Gzipping your CSS with PHP

Published in CSS on Tuesday, February 17th, 2004

Note: The "official line" on this topic is being archived and updated here.

Note: This entry was updated on the 23rd of February. A summary of the process can be found here.


Late last year I had the pleasure of redesigning a site that I'd coded a mere 6 months earlier. Talk about a humbling experience, it seems that I had a bad case of classitis during the first design. I spent a day removing useless extra markup, and in the end the site had much lighter and cleaner pages, with one exception: the CSS had 'bloated' from just under 7kb to just over 12kb.

Although not anything too extreme, others began to throw wood on the fire, and I began looking for a way to make things smaller. I googled for solutions, and came up with...

Apache mod_deflate.

I looked into using mod_gzip or mod_deflate with Apache. With some help from Stephen Pierzchala at WebCompression.Org, I managed to get it working at home. Unfortunately, my hosting provider wasn't in to setting it up for me. So that was it then, no compression for me, until...

'Hey, you got your PHP in my CSS!'

Unravelling in a parallel world was this thread at Webmaster World titled "Server Side Scripting in CSS Files".

Basically it talks about parsing your CSS file as a PHP document. While in the thread they were talking about customizing this and that, it hit me that this could be a workaround for my situation.

The truth is in the numbers.

So I did some testing, and sure enough it works. The CSS file for a current project, with comments, is up to 15kb. Here are the post-compression results:

The how of the code.

This part is quite simple, I think... that is, I haven't run into any problems yet!

  1. Fetch the PHP version of your CSS document by linking to your css file from a document like this:
    @import url(mycss.php);
  2. Place the following at the top of the CSS document:
    ob_start ("ob_gzhandler");
    header("Content-type: text/css");
    header("Cache-Control: must-revalidate");
    $offset = 60 * 60 ;
    $ExpStr = "Expires: " . 
    gmdate("D, d M Y H:i:s",
    time() + $offset) . " GMT";

This code does 4 things:

  1. It uses PHP's ob_gzhandler to send compressed data. This function will first check to see if the browser requesting the file will accept 'gzip,deflate' encoding; if not it sends the file uncompressed.
  2. It sends a header for the content type of the file - in this case text/css.
  3. The next step sends a 'cache-control http header'. Here 'must-revalidate' ensures that any information that you pass along about the freshness of your document is obeyed.
  4. The final step is to send an 'Expires' header, to set an age on how long our cached file will last. Here we set it to expire in one hour.

Some References


Though not yet extensively tested, I think that this is quite reliable. I would love to hear feedback from people. However as I don't yet have comments for this weblog, it'll have to be by e-mail. Send comments and issues to [email protected].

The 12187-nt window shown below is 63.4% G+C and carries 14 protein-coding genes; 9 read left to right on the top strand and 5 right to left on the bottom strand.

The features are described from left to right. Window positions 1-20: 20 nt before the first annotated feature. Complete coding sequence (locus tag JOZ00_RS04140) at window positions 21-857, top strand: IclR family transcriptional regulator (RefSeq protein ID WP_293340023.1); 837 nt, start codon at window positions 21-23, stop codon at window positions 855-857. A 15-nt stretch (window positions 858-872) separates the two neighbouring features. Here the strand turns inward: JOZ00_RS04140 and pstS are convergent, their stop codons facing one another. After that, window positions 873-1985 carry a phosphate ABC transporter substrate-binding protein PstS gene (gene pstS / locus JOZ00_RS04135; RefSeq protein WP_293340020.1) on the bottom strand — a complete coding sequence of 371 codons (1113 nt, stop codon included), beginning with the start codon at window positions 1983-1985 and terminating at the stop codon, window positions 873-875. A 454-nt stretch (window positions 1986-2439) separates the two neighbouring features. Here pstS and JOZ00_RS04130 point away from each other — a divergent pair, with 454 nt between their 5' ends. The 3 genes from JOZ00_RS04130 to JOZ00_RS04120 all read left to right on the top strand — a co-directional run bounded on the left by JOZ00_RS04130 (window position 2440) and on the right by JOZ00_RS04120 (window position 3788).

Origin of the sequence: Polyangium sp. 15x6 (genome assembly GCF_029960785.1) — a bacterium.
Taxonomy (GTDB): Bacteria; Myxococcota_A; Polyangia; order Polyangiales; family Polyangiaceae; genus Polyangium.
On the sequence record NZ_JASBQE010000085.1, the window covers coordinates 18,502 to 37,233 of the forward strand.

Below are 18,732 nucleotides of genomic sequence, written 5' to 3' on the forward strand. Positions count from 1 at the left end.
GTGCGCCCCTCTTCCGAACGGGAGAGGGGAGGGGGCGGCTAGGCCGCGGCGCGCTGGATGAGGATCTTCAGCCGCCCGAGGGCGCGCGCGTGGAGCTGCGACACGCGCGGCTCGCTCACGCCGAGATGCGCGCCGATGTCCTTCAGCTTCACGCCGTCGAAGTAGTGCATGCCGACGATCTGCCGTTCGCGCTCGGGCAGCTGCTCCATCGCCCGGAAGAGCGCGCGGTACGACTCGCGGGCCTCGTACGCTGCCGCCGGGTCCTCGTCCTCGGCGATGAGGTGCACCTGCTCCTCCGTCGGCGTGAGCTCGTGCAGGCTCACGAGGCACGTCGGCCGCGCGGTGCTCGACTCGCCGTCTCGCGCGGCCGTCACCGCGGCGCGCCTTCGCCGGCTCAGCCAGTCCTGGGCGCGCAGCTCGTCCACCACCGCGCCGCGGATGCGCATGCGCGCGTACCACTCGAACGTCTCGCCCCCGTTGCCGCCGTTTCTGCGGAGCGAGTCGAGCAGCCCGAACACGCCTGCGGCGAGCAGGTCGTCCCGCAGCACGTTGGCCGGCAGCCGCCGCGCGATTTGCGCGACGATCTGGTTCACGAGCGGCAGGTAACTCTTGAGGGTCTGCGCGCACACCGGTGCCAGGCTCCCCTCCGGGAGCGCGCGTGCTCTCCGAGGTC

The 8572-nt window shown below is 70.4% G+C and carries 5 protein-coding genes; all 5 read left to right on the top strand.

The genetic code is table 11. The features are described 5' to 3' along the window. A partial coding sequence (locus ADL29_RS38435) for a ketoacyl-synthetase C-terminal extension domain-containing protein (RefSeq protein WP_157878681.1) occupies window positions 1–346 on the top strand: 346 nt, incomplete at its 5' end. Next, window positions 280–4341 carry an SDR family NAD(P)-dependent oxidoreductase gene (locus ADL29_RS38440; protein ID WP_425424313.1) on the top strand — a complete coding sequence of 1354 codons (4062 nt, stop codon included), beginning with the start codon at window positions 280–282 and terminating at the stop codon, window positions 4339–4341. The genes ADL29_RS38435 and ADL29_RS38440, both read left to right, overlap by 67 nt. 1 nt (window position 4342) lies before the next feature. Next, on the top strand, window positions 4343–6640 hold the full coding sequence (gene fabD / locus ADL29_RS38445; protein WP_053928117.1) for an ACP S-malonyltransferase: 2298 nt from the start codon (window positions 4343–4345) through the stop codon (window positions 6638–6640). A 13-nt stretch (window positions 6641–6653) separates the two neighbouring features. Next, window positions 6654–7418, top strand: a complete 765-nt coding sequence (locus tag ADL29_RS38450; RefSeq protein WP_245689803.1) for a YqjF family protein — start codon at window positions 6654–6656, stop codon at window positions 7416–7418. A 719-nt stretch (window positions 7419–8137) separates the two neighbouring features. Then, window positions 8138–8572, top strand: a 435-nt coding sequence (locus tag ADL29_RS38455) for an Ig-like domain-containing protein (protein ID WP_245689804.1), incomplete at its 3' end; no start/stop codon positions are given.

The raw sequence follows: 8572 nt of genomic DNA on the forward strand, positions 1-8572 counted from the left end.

1. It seems some people beat me to it, I must have been distracted by Christmas: Way to compress CSS using ob_gzhandler?
  2. I assumed that concerns with taxing the server by having it also parse my CSS would be alleviated by client-side caching of the CSS document. However Tim Lucas (nice site!) points out via the CSS-Discuss list that the correct headers for caching need to be delivered as well. I've added the extra suggestion to the code posted above.

A summary of the process in 'article' format can be found here.

Comments and Feedback

I've received a few e-mails and seen a few notes and comments from other people around the web about this idea.

I wanted to mention that this method, like any tool, is a decent solution given the right situation. More robust compression methods like Apache's mod_gzip (or mod_deflate) may be favorable, but not available to everyone.

It is also worth mentioning that for smaller file sizes there may be little to no gain using this method.

Keep in mind that Netscape 4 (who would have thought?) is not able to parse gzipped CSS files.

Thanks Lars. I had added that fact to the
version, but it seems I missed it here!

Thanks also for posting the first ever comment on this site!

My pleasure! I found this site via Dave Shea's mezzoblue.com linking to you in his Dailies.

By the way: I decided not to put PHP in my CSS but letting Apache's mod_gzip do the compression:

<IfModule mod_gzip.c>
mod_gzip_on Yes
mod_gzip_min_http 1001
mod_gzip_handle_methods GET POST
mod_gzip_item_include file .css$

Notice mod_gzip_min_http 1001. By this, .css files are only compressed if protocol is HTTP 1.1 which should be common for most modern browsers - Netscape 4 sends HTTP 1.0 and so doesn't get the stuff it can't handle.

Best regards,


P.S. Kind of difficult to post code to this article

You also need to send a Content-Encoding: gzip header.

See also: cgi_buffer, a set of libraries for PHP, Python and Perl that automagically compresses and handles caching information for you.

Mark, do you have to? It is my understanding that PHP should handle that, as it doesn't send the content zipped unless the user-agent can accept it as such.

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